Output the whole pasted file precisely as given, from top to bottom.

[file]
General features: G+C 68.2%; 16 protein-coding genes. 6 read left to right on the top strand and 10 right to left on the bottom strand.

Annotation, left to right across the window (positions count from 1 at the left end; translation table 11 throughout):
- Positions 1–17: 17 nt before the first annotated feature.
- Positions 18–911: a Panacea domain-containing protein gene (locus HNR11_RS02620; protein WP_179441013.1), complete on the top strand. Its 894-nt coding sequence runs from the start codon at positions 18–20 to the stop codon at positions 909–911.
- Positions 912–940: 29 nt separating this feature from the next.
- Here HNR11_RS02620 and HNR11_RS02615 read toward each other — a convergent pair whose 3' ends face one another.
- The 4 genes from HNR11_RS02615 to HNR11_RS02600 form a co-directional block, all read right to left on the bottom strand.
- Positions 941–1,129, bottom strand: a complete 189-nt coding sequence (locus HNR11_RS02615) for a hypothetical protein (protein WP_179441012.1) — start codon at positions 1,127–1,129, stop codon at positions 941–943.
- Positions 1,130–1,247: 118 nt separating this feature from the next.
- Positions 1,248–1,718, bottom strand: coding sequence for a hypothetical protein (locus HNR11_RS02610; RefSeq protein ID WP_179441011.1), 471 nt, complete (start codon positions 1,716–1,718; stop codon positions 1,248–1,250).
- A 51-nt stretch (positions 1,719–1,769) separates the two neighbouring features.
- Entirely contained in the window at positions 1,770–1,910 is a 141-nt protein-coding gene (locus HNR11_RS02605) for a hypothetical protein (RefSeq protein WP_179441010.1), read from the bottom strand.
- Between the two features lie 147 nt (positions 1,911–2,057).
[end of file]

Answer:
General features: G+C 68.2%; 16 protein-coding genes. 6 read left to right on the top strand and 10 right to left on the bottom strand.

Annotation, left to right across the window (positions count from 1 at the left end; translation table 11 throughout):
- Positions 1–17: 17 nt before the first annotated feature.
- Positions 18–911: a Panacea domain-containing protein gene (locus HNR11_RS02620; protein WP_179441013.1), complete on the top strand. Its 894-nt coding sequence runs from the start codon at positions 18–20 to the stop codon at positions 909–911.
- Positions 912–940: 29 nt separating this feature from the next.
- Here HNR11_RS02620 and HNR11_RS02615 read toward each other — a convergent pair whose 3' ends face one another.
- The 4 genes from HNR11_RS02615 to HNR11_RS02600 form a co-directional block, all read right to left on the bottom strand.
- Positions 941–1,129, bottom strand: a complete 189-nt coding sequence (locus HNR11_RS02615) for a hypothetical protein (protein WP_179441012.1) — start codon at positions 1,127–1,129, stop codon at positions 941–943.
- Positions 1,130–1,247: 118 nt separating this feature from the next.
- Positions 1,248–1,718, bottom strand: coding sequence for a hypothetical protein (locus HNR11_RS02610; RefSeq protein ID WP_179441011.1), 471 nt, complete (start codon positions 1,716–1,718; stop codon positions 1,248–1,250).
- A 51-nt stretch (positions 1,719–1,769) separates the two neighbouring features.
- Entirely contained in the window at positions 1,770–1,910 is a 141-nt protein-coding gene (locus HNR11_RS02605) for a hypothetical protein (RefSeq protein WP_179441010.1), read from the bottom strand.
- Between the two features lie 147 nt (positions 1,911–2,057).